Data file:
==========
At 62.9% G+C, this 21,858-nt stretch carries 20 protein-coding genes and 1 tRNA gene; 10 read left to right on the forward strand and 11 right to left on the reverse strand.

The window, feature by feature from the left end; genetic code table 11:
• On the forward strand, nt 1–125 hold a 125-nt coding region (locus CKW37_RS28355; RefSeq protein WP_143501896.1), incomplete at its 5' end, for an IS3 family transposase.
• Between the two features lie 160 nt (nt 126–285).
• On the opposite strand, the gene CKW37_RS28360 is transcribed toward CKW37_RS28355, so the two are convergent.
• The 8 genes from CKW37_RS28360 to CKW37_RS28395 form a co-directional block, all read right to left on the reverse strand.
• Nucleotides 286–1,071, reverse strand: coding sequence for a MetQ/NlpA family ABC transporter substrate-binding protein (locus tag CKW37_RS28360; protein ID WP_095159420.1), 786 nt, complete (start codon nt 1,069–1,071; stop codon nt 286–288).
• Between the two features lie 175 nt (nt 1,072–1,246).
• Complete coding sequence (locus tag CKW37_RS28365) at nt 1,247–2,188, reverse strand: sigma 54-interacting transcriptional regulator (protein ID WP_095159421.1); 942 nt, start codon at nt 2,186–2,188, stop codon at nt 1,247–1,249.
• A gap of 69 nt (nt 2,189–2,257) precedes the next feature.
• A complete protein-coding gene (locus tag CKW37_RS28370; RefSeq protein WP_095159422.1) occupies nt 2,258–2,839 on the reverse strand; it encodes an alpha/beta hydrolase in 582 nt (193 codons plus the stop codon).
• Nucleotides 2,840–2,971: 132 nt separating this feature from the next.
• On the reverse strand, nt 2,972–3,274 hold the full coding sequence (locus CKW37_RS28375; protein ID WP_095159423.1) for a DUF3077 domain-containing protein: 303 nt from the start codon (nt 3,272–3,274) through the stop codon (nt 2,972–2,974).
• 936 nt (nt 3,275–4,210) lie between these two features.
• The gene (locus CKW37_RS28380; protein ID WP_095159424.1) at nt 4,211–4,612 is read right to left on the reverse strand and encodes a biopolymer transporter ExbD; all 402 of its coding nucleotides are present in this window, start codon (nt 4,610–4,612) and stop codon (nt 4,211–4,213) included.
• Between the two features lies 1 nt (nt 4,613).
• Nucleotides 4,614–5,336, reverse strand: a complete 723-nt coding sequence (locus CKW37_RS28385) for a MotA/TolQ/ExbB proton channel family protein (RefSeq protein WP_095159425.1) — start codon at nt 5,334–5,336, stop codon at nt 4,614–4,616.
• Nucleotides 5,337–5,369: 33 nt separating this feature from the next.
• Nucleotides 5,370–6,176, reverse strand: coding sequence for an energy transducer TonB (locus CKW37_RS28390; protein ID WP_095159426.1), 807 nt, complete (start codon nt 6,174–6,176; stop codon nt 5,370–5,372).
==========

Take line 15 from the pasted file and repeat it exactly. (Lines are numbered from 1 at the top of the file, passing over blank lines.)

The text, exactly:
• The gene (locus CKW37_RS28380; protein ID WP_095159424.1) at nt 4,211–4,612 is read right to left on the reverse strand and encodes a biopolymer transporter ExbD; all 402 of its coding nucleotides are present in this window, start codon (nt 4,610–4,612) and stop codon (nt 4,211–4,213) included.